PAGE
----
Drs. Dammerman, MD, PhD, Kim, PharmD, Adera, MBChB, Schwarz, PhD, Braeburn Pharmaceuticals, Princeton, NJ.

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http://www.ncbi.nlm.nih.gov/pmc/articles/PMC5601087PMC
September 2017
14 Reads

A Phase-1, 6-Month Open-Label, Dose-Ranging Pharmacokinetic Study in Stabilized Patients with Schizophrenia Following Risperidone Implant.

Psychopharmacol Bull 2017 09;47(4):29-35

Drs. Dammerman, MD, PhD, Kim, PharmD, Adera, MBChB, Schwarz, PhD. Braeburn Pharmaceuticals, Princeton, New Jersey.

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September 2017
27 Reads

Unmet Medication Coverage Needs among Adults with Attention Deficit/Hyperactivity Disorder (ADHD).

Psychopharmacol Bull 2017 Sep;47(4):18-28

Dr. Brown, Department of Psychiatry, Keck School of Medicine of the University of Southern California, Los Angeles, CA, USA. Mr. Flood, ICON plc, Gaithersburg, MD, USA. Mr. Sarocco, Atkins, Khachatryan, Shire, Lexington, MA, USA.

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http://www.ncbi.nlm.nih.gov/pmc/articles/PMC5601085PMC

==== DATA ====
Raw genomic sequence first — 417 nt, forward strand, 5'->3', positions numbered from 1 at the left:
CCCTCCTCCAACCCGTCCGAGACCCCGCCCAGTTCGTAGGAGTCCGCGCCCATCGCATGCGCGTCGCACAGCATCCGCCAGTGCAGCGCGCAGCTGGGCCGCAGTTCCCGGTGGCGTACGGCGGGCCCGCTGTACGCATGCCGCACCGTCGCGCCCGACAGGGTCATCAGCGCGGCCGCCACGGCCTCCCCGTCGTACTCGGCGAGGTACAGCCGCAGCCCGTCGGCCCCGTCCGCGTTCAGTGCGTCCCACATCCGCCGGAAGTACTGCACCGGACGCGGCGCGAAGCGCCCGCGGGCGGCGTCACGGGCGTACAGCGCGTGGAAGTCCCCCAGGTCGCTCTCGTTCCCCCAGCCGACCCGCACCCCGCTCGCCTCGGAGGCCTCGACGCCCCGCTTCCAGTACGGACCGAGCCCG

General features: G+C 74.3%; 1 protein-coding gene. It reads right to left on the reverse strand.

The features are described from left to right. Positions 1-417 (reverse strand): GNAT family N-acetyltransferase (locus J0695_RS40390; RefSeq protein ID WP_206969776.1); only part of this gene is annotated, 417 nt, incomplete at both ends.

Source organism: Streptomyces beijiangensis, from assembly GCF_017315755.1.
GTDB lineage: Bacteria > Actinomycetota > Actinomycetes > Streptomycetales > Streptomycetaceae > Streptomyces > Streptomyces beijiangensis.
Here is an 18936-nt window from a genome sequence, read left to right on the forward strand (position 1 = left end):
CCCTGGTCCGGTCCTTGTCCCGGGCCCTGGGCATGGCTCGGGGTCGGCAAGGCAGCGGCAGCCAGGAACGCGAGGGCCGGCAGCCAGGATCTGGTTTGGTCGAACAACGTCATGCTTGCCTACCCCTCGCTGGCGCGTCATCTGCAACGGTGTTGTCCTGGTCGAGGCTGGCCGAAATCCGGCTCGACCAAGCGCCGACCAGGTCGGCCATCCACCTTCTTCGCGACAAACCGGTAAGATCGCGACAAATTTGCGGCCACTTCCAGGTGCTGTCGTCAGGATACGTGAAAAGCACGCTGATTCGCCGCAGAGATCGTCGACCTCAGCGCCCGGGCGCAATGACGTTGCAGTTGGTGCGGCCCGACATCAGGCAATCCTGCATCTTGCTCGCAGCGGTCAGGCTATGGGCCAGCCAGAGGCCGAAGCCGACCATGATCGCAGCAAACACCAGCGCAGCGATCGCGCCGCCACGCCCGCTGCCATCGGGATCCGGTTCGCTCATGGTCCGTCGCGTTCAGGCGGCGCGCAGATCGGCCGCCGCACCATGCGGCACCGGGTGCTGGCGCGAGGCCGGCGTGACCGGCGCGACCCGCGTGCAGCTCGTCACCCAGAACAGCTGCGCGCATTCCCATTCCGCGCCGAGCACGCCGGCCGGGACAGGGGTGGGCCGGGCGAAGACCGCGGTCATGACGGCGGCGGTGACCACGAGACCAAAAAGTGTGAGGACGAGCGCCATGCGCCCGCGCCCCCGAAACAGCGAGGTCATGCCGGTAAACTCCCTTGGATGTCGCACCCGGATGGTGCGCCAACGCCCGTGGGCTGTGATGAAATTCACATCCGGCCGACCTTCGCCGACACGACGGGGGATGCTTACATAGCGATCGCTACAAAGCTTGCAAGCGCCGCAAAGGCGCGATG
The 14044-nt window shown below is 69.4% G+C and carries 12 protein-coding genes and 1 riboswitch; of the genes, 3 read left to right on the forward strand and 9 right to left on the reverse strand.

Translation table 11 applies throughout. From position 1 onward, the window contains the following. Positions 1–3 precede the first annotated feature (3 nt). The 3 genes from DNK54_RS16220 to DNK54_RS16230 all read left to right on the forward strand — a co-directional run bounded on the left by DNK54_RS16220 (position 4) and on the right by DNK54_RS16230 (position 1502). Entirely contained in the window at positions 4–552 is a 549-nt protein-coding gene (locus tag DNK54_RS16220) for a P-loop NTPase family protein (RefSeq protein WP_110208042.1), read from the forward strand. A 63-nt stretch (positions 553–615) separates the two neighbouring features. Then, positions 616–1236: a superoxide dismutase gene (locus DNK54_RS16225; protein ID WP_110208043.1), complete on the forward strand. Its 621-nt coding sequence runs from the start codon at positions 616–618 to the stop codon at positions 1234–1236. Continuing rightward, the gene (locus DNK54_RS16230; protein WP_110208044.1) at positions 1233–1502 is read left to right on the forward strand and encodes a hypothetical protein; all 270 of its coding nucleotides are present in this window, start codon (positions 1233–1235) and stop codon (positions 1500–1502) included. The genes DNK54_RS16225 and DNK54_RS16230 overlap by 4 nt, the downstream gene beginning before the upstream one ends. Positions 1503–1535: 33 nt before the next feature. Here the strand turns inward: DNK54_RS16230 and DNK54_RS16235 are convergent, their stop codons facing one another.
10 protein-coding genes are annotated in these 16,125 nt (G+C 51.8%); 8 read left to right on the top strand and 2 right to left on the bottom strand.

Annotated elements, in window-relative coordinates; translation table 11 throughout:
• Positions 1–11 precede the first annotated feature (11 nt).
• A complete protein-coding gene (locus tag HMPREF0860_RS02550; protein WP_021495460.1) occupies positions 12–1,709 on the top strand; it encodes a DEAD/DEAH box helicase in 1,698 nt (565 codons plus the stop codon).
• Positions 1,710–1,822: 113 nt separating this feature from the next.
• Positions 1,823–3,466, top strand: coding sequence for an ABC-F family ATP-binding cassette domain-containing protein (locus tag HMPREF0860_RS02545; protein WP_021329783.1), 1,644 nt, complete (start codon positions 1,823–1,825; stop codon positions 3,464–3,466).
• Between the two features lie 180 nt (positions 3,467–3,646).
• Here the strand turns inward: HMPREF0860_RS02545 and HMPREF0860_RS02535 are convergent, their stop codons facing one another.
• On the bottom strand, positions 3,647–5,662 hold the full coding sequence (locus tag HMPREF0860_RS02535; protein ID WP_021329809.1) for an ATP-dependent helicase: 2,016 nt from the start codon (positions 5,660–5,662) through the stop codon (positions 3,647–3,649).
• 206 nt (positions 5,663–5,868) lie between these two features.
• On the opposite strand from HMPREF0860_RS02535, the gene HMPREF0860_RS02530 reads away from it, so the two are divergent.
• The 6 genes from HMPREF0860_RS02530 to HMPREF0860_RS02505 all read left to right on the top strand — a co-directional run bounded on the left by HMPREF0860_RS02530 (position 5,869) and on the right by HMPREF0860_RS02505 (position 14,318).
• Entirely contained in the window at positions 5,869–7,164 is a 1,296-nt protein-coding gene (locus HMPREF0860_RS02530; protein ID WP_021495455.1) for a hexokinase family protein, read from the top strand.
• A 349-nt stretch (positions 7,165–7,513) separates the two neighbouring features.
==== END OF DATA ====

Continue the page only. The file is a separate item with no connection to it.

September 2017
9 Reads

Persisting Psychosocial Impairments in Adults Being Treated with Medication for Attention Deficit/Hyperactivity Disorder.

Psychopharmacol Bull 2017 Sep;47(4):8-17

Dr. Brown, Department of Psychiatry, Keck School of Medicine of the University of Southern California, Los Angeles, CA, USA. Mr. Flood, ICON plc, Gaithersburg, MD, USA. Mr. Sarocco, Atkins, Khachatryan, Shire, Lexington, MA, USA.

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http://www.ncbi.nlm.nih.gov/pmc/articles/PMC5601092PMC
September 2017
6 Reads

Rating Scales and Safety Measurements in Bipolar Disorder and Schizophrenia - .

Authors:

Psychopharmacol Bull 2017 Aug;47(3):77-109

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http://www.ncbi.nlm.nih.gov/pmc/articles/PMC5546554PMC
August 2017
2 Reads

Efficacy of Valbenazine (NBI-98854) in Treating Subjects with Tardive Dyskinesia and Schizophrenia or Schizoaffective Disorder.